Cinnamomum gamblei

Where is this tree found?

This small tropical tree, known as ‘Kaattukaruva’ in Malayalam, is endemic to India. It is found growing in the dense, wet evergreen forests (Tropical Montane Shola Forest) in the Western Ghats across the states of Kerala, Tamil Nadu and Karnataka but is mostly confined to high altitude montane forests. This species has witnessed at least a 10% reduction in its population over the last 100 years due to land being converted into tea plantations, and the remaining population is fragmented, with restricted distribution across only 8-10 locations.

Why save this tree?

The genus Cinnamomum is highly valued for its economic and ecological importance, being the source of the spice cinnamon, several essential oils and high quality timber. C. gamblei is a wild relative of the species used commercially. This species is highly threatened due to the decline in quality and extent of habitat. Furthermore, the population of this species is estimated to consisted of 80% mature individuals – suggesting poor natural regeneration.

Within some parts of its range, the species is exposed to anthropogenic pressure due to population growth which is causing forest degradation and land conversion for agriculture and the expansion of roads. The species has been affected by the clearance of forest for tea and wattle plantations, particularly in Nilgiri.

How to save this species

It is important that extensive population surveys and searches for other extant populations are carried out to discover the true extent of the population and to develop a species recovery plan in order to raise the conservation profile of C. gamblei at the local, regional and national level. Education and outreach programmes will raise awareness of the need to protect this species and of the importance of conservation in general.

The establishment of genetically representative ex situ collections at botanic gardens across India will give this species insurance against being lost in the wild and facilitate more conservation actions. Beyond this, it’s important for the long term survival of the species in the wild that suitable sites for in situ reintroduction are identified through ecological niche modelling.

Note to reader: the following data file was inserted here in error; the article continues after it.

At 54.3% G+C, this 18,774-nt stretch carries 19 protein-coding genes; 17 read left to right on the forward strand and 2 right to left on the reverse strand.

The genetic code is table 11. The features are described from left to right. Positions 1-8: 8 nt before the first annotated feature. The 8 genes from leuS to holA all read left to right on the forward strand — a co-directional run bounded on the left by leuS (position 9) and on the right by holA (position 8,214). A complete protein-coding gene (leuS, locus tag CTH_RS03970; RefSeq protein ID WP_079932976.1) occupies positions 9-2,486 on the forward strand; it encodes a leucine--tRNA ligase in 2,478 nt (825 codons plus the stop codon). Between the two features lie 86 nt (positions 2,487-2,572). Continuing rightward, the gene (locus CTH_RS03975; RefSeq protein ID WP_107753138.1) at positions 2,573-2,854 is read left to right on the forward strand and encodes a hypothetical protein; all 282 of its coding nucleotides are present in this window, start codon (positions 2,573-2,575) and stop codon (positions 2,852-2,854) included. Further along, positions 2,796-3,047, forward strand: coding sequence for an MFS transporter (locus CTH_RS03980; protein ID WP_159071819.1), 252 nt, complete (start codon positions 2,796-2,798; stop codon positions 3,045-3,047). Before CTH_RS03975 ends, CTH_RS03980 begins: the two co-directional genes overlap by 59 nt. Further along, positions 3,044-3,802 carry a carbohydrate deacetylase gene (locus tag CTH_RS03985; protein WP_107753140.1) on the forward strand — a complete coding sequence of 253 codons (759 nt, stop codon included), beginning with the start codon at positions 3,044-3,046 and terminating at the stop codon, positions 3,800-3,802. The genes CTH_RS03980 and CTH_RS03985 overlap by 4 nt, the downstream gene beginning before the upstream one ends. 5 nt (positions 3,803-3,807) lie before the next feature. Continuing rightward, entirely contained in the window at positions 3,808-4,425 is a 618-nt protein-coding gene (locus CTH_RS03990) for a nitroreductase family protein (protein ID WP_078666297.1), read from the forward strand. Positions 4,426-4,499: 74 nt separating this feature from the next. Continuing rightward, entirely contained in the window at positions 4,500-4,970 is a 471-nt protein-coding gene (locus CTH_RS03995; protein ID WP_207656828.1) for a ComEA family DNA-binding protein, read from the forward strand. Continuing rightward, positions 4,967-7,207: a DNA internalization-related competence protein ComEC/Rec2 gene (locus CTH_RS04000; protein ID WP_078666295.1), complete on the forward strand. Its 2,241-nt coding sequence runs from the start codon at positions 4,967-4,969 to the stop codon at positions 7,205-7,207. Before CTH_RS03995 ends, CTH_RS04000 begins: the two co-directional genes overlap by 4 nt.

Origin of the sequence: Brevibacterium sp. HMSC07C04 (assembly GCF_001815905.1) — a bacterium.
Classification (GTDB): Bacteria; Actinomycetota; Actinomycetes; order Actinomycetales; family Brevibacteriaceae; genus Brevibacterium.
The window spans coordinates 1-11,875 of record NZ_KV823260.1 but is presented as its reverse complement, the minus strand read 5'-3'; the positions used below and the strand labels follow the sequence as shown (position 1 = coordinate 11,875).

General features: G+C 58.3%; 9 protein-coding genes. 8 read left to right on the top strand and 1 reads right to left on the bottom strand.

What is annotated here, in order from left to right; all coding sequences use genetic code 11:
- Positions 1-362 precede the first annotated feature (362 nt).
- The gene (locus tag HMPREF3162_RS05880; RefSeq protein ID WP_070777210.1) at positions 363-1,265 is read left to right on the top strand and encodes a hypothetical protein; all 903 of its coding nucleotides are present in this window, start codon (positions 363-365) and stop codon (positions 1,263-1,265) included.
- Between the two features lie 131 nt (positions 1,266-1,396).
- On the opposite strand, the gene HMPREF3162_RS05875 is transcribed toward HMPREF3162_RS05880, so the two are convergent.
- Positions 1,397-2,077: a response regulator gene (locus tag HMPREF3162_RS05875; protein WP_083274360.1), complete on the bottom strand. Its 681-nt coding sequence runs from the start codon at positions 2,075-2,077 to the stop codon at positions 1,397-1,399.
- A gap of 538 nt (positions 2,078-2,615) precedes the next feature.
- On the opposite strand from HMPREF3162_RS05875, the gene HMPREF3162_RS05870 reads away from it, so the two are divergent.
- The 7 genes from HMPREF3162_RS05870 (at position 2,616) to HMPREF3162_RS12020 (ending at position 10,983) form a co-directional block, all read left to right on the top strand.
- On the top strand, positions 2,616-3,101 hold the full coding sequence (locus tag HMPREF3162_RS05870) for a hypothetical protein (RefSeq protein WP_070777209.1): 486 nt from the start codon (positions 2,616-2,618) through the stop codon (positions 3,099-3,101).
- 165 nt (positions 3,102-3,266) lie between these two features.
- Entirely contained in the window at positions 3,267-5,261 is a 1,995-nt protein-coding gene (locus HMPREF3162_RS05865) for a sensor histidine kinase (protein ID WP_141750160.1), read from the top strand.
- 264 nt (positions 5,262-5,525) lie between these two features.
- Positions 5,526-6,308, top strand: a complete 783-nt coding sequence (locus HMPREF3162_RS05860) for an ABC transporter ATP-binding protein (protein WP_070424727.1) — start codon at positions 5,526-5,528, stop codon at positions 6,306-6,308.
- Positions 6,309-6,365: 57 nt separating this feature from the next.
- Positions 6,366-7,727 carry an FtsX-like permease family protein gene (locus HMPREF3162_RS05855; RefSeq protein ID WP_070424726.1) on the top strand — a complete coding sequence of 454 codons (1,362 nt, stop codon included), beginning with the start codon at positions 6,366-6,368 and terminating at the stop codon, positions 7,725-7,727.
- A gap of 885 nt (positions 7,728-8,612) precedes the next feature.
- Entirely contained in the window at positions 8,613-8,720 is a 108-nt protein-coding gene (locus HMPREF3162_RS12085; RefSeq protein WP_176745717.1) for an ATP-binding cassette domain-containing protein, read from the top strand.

$ 0
cost to save the species
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duration of the project

A systematic, cost-effective, and rational approach

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Population surveys

Extensive field surveys will be done on known population areas as well as new areas with similar conditions to locate unknown populations

Species recovery plan

A thorough study will be done to understand the population structure and dynamics of the candidate species and to formulate appropriate actions to improve the conservation status

Identification of reintroduction sites

Sites suitable for the reintroduction of this species, across the Western Ghats, will be identified through ecological niche modelling

Engagement of local communities

Key local stakeholder communities will be identified and will be engaged in the conservation of this species

Improvement of habitat protection

Working with forest departments and other NGO’s for the protection and improvement of threatened habitats.

Ex situ conservation of the species

Saplings will be raised and representative conservation collections will be established in botanic gardens across India

Partners for Cinnamomum gamblei

Sponsors for Cinnamomum gamblei